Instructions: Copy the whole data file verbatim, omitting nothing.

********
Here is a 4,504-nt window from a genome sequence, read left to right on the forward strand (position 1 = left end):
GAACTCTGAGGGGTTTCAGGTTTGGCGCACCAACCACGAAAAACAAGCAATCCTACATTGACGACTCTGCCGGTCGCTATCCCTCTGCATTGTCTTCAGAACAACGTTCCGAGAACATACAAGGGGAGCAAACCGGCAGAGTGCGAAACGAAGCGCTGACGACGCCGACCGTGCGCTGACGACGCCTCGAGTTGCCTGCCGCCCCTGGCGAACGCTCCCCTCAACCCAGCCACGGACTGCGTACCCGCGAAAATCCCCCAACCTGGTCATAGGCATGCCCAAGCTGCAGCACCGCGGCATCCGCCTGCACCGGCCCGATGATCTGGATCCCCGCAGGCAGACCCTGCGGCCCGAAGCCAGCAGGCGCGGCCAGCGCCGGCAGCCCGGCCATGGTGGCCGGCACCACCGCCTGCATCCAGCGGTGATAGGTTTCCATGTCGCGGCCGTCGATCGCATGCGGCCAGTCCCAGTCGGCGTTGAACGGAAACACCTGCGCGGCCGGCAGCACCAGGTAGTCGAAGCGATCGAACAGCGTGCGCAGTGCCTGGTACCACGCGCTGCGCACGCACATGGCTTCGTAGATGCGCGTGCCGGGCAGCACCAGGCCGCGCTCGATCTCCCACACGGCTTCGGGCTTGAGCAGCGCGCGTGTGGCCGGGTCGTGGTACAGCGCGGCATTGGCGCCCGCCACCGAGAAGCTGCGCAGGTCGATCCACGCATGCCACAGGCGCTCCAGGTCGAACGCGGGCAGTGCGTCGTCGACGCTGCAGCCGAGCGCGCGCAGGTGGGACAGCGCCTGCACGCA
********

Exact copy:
Here is a 4,504-nt window from a genome sequence, read left to right on the forward strand (position 1 = left end):
GAACTCTGAGGGGTTTCAGGTTTGGCGCACCAACCACGAAAAACAAGCAATCCTACATTGACGACTCTGCCGGTCGCTATCCCTCTGCATTGTCTTCAGAACAACGTTCCGAGAACATACAAGGGGAGCAAACCGGCAGAGTGCGAAACGAAGCGCTGACGACGCCGACCGTGCGCTGACGACGCCTCGAGTTGCCTGCCGCCCCTGGCGAACGCTCCCCTCAACCCAGCCACGGACTGCGTACCCGCGAAAATCCCCCAACCTGGTCATAGGCATGCCCAAGCTGCAGCACCGCGGCATCCGCCTGCACCGGCCCGATGATCTGGATCCCCGCAGGCAGACCCTGCGGCCCGAAGCCAGCAGGCGCGGCCAGCGCCGGCAGCCCGGCCATGGTGGCCGGCACCACCGCCTGCATCCAGCGGTGATAGGTTTCCATGTCGCGGCCGTCGATCGCATGCGGCCAGTCCCAGTCGGCGTTGAACGGAAACACCTGCGCGGCCGGCAGCACCAGGTAGTCGAAGCGATCGAACAGCGTGCGCAGTGCCTGGTACCACGCGCTGCGCACGCACATGGCTTCGTAGATGCGCGTGCCGGGCAGCACCAGGCCGCGCTCGATCTCCCACACGGCTTCGGGCTTGAGCAGCGCGCGTGTGGCCGGGTCGTGGTACAGCGCGGCATTGGCGCCCGCCACCGAGAAGCTGCGCAGGTCGATCCACGCATGCCACAGGCGCTCCAGGTCGAACGCGGGCAGTGCGTCGTCGACGCTGCAGCCGAGCGCGCGCAGGTGGGACAGCGCCTGCACGCA